Another great feature of the game is that your hand size changes depending on whether you play 0, 1 or 2 cards. If you play 1 or 2 cards you still only pick up 1 replacement card. So playing two cards scores you more but reduces your hand size by 1. You can also opt not to play any cards. In this case, you must discard a card but then you get to pick up two cards which increases your hand size by 1. Once again you must weigh the longer term advantage of discarding one low scoring card now for two potentially better cards which could net you a bigger overall return in a later scoring round.
Thirdly, there is the game balancing mechanism to consider. The player(s) who are last after a scoring round get to discard and replace any of their cards. This mechanism can be used very effectively in such a way that a player refuses to score for a City and in doing so: gains a card and, if they are last, get to replace any of their weaker cards. In close games this techniques can be used very effectively to catapult a player into the lead in a later scoring round. But be warned you need to time your run from the back very carefully to make it succeed.
The game finishes when one of the building components runs out: Towers, Palaces, walls or houses, and usually in that order. Another wonderful aspect of this game is that collectively, players can control when the game ends. The game could end in as little as 15 turns if every player placed a wall and two towers. Conversely, I’ve seen many games where players were able to keep the game alive by building Cities around a disappearing resource so that the resource: tower or wall etc got returned to stock.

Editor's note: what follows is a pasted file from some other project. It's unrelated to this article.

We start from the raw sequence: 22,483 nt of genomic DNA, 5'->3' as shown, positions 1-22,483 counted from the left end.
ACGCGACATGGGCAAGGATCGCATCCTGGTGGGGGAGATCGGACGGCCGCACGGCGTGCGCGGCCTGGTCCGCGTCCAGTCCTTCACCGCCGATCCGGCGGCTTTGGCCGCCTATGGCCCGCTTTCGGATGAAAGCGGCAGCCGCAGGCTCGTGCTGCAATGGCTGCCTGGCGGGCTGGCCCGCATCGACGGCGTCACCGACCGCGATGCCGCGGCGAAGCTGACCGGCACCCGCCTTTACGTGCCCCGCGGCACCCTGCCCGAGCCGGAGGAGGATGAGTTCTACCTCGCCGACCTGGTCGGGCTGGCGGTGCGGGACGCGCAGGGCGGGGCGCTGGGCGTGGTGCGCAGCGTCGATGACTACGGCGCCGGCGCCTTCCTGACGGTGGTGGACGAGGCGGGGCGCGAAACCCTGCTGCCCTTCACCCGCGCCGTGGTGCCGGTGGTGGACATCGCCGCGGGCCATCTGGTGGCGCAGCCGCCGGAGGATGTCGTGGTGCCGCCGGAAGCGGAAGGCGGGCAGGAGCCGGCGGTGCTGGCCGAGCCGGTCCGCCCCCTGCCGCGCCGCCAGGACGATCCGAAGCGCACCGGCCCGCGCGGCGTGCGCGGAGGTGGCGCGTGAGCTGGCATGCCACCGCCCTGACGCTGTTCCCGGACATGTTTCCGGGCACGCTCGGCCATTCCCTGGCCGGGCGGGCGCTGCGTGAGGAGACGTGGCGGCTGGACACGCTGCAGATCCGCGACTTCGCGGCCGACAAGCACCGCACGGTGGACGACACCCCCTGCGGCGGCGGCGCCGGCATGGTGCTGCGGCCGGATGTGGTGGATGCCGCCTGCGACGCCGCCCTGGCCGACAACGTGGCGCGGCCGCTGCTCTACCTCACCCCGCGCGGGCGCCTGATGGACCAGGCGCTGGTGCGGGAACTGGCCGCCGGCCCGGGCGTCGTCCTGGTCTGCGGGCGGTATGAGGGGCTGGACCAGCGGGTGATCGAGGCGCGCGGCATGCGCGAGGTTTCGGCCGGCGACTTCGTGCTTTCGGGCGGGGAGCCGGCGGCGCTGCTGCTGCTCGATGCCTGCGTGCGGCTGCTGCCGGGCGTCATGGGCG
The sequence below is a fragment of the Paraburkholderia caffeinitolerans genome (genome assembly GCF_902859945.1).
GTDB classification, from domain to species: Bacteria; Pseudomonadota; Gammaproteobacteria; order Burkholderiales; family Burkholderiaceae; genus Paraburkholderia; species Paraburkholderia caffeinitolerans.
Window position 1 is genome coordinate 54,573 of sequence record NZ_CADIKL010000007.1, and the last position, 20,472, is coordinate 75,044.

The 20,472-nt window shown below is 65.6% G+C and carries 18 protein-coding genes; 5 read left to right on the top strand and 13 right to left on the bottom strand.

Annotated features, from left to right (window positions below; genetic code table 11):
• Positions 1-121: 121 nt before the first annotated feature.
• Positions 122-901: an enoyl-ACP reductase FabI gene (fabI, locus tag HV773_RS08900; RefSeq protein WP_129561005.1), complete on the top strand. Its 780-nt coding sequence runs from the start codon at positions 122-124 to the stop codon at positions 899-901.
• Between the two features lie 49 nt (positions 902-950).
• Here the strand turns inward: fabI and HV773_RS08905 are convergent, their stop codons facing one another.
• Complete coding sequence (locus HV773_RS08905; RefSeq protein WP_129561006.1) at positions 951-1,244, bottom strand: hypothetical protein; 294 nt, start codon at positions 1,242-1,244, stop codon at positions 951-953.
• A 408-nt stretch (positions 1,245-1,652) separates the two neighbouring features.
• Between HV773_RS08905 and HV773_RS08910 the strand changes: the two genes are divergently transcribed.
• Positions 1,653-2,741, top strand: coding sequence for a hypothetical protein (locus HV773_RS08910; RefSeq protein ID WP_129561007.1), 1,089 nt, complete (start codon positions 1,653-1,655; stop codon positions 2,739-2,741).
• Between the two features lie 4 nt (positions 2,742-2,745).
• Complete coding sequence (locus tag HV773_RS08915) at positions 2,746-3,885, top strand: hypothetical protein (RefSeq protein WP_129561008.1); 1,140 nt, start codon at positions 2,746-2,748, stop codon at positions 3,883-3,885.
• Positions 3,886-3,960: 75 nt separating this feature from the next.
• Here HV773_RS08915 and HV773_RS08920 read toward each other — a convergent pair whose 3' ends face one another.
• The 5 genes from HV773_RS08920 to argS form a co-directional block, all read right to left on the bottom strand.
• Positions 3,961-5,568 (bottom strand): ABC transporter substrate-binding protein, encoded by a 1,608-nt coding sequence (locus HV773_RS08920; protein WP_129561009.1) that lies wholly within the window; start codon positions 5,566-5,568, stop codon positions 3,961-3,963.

So as you may have gathered, I’m totally in awe of this game. No two games ever seem alike. Sure there are games out there with much deeper strategy in the vein of Caylus. But given how light and fun this game feels there is a surprisingly large number of factors for you to analyse and control. If I were to sum Masons up in two words they would be fun and versatile. Don’t miss out!
P.S. I honestly think the game is far better if you roll the dice before you place the wall. That way you get to place the wall with the full knowledge of the towers and houses that you will be placing around it. The standard procedure of rolling the dice after you place the wall leaves this game open to the criticism of being more luck based.
Mason's is a good game, not a great game. But that being said, I've discovered it strikes a perfect balance between providing enough strategy to keep serious gamers interested and yet is easy enough to learn to play that casual gamers also enjoy it.
The playing mechanism uses luck with the roll of the dice and random draw of scoring cards. But there is strategy involved in knowing how to place walls, towers, houses, when to create cities and when to score your cards.
New players that I've introduced to the game have all had a positive response to it. It will never rank up there with Puerto Rico or Settlers, but is easily as good as Carcassonne for an enjoyable gaming night.